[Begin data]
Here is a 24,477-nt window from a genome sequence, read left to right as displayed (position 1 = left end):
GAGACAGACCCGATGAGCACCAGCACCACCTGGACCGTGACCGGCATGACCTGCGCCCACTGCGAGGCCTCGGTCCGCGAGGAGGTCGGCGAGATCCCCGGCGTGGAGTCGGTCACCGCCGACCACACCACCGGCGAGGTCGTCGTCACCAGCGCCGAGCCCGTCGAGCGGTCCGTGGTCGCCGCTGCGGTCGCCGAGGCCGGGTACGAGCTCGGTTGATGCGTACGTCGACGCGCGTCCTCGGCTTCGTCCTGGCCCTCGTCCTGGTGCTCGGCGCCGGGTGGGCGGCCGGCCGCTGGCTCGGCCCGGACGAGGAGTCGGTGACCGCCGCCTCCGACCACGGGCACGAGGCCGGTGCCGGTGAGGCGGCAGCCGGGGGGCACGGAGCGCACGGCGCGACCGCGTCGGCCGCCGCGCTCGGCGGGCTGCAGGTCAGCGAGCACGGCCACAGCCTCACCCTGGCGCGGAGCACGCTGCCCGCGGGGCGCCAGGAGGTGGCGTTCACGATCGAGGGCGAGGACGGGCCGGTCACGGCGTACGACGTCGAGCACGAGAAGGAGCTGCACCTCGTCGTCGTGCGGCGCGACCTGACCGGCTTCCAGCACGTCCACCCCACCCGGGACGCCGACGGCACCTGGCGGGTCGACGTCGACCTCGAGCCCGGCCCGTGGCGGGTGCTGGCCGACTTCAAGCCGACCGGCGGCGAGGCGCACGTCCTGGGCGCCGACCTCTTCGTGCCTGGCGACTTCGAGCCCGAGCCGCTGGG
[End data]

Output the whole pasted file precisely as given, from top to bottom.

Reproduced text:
Here is a 24,477-nt window from a genome sequence, read left to right as displayed (position 1 = left end):
GAGACAGACCCGATGAGCACCAGCACCACCTGGACCGTGACCGGCATGACCTGCGCCCACTGCGAGGCCTCGGTCCGCGAGGAGGTCGGCGAGATCCCCGGCGTGGAGTCGGTCACCGCCGACCACACCACCGGCGAGGTCGTCGTCACCAGCGCCGAGCCCGTCGAGCGGTCCGTGGTCGCCGCTGCGGTCGCCGAGGCCGGGTACGAGCTCGGTTGATGCGTACGTCGACGCGCGTCCTCGGCTTCGTCCTGGCCCTCGTCCTGGTGCTCGGCGCCGGGTGGGCGGCCGGCCGCTGGCTCGGCCCGGACGAGGAGTCGGTGACCGCCGCCTCCGACCACGGGCACGAGGCCGGTGCCGGTGAGGCGGCAGCCGGGGGGCACGGAGCGCACGGCGCGACCGCGTCGGCCGCCGCGCTCGGCGGGCTGCAGGTCAGCGAGCACGGCCACAGCCTCACCCTGGCGCGGAGCACGCTGCCCGCGGGGCGCCAGGAGGTGGCGTTCACGATCGAGGGCGAGGACGGGCCGGTCACGGCGTACGACGTCGAGCACGAGAAGGAGCTGCACCTCGTCGTCGTGCGGCGCGACCTGACCGGCTTCCAGCACGTCCACCCCACCCGGGACGCCGACGGCACCTGGCGGGTCGACGTCGACCTCGAGCCCGGCCCGTGGCGGGTGCTGGCCGACTTCAAGCCGACCGGCGGCGAGGCGCACGTCCTGGGCGCCGACCTCTTCGTGCCTGGCGACTTCGAGCCCGAGCCGCTGGG